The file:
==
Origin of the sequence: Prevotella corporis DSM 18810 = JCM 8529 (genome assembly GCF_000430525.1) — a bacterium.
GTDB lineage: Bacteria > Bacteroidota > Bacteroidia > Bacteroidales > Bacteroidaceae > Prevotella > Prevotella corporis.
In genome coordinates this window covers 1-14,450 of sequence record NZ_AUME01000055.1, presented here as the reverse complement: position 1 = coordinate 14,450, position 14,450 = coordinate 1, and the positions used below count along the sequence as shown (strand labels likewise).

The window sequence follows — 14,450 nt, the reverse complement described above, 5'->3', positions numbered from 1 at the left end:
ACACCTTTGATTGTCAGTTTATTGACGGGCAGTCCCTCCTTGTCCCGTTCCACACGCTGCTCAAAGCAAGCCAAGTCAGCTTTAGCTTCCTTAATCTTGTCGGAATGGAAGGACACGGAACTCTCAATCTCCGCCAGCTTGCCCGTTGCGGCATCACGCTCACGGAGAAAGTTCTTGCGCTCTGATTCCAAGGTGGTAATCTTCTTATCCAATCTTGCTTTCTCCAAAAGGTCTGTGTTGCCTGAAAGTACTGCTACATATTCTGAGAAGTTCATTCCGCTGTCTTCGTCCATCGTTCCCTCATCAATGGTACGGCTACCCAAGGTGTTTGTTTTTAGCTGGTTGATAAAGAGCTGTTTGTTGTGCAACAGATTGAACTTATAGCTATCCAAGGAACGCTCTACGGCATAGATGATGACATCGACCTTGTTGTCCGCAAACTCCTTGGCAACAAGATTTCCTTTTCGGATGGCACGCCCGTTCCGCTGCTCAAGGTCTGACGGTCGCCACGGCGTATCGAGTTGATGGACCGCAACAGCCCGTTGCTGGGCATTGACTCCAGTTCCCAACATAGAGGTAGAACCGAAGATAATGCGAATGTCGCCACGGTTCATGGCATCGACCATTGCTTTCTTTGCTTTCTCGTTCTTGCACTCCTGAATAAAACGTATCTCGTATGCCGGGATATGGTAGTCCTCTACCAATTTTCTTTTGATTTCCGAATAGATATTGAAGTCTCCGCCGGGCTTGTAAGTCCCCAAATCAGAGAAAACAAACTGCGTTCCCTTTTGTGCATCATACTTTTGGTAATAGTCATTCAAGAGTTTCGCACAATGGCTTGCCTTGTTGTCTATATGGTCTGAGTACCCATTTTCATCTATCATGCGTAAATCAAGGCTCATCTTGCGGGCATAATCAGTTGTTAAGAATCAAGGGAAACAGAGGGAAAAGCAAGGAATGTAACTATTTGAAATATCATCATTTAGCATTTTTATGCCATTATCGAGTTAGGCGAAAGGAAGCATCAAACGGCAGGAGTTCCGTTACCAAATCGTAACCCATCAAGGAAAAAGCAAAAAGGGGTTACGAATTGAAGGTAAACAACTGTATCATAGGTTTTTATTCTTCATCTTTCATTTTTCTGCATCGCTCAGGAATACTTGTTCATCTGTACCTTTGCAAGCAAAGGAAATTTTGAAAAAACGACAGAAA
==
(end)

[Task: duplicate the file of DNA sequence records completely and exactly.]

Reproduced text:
Origin of the sequence: Prevotella corporis DSM 18810 = JCM 8529 (genome assembly GCF_000430525.1) — a bacterium.
GTDB lineage: Bacteria > Bacteroidota > Bacteroidia > Bacteroidales > Bacteroidaceae > Prevotella > Prevotella corporis.
In genome coordinates this window covers 1-14,450 of sequence record NZ_AUME01000055.1, presented here as the reverse complement: position 1 = coordinate 14,450, position 14,450 = coordinate 1, and the positions used below count along the sequence as shown (strand labels likewise).

The window sequence follows — 14,450 nt, the reverse complement described above, 5'->3', positions numbered from 1 at the left end:
ACACCTTTGATTGTCAGTTTATTGACGGGCAGTCCCTCCTTGTCCCGTTCCACACGCTGCTCAAAGCAAGCCAAGTCAGCTTTAGCTTCCTTAATCTTGTCGGAATGGAAGGACACGGAACTCTCAATCTCCGCCAGCTTGCCCGTTGCGGCATCACGCTCACGGAGAAAGTTCTTGCGCTCTGATTCCAAGGTGGTAATCTTCTTATCCAATCTTGCTTTCTCCAAAAGGTCTGTGTTGCCTGAAAGTACTGCTACATATTCTGAGAAGTTCATTCCGCTGTCTTCGTCCATCGTTCCCTCATCAATGGTACGGCTACCCAAGGTGTTTGTTTTTAGCTGGTTGATAAAGAGCTGTTTGTTGTGCAACAGATTGAACTTATAGCTATCCAAGGAACGCTCTACGGCATAGATGATGACATCGACCTTGTTGTCCGCAAACTCCTTGGCAACAAGATTTCCTTTTCGGATGGCACGCCCGTTCCGCTGCTCAAGGTCTGACGGTCGCCACGGCGTATCGAGTTGATGGACCGCAACAGCCCGTTGCTGGGCATTGACTCCAGTTCCCAACATAGAGGTAGAACCGAAGATAATGCGAATGTCGCCACGGTTCATGGCATCGACCATTGCTTTCTTTGCTTTCTCGTTCTTGCACTCCTGAATAAAACGTATCTCGTATGCCGGGATATGGTAGTCCTCTACCAATTTTCTTTTGATTTCCGAATAGATATTGAAGTCTCCGCCGGGCTTGTAAGTCCCCAAATCAGAGAAAACAAACTGCGTTCCCTTTTGTGCATCATACTTTTGGTAATAGTCATTCAAGAGTTTCGCACAATGGCTTGCCTTGTTGTCTATATGGTCTGAGTACCCATTTTCATCTATCATGCGTAAATCAAGGCTCATCTTGCGGGCATAATCAGTTGTTAAGAATCAAGGGAAACAGAGGGAAAAGCAAGGAATGTAACTATTTGAAATATCATCATTTAGCATTTTTATGCCATTATCGAGTTAGGCGAAAGGAAGCATCAAACGGCAGGAGTTCCGTTACCAAATCGTAACCCATCAAGGAAAAAGCAAAAAGGGGTTACGAATTGAAGGTAAACAACTGTATCATAGGTTTTTATTCTTCATCTTTCATTTTTCTGCATCGCTCAGGAATACTTGTTCATCTGTACCTTTGCAAGCAAAGGAAATTTTGAAAAAACGACAGAAA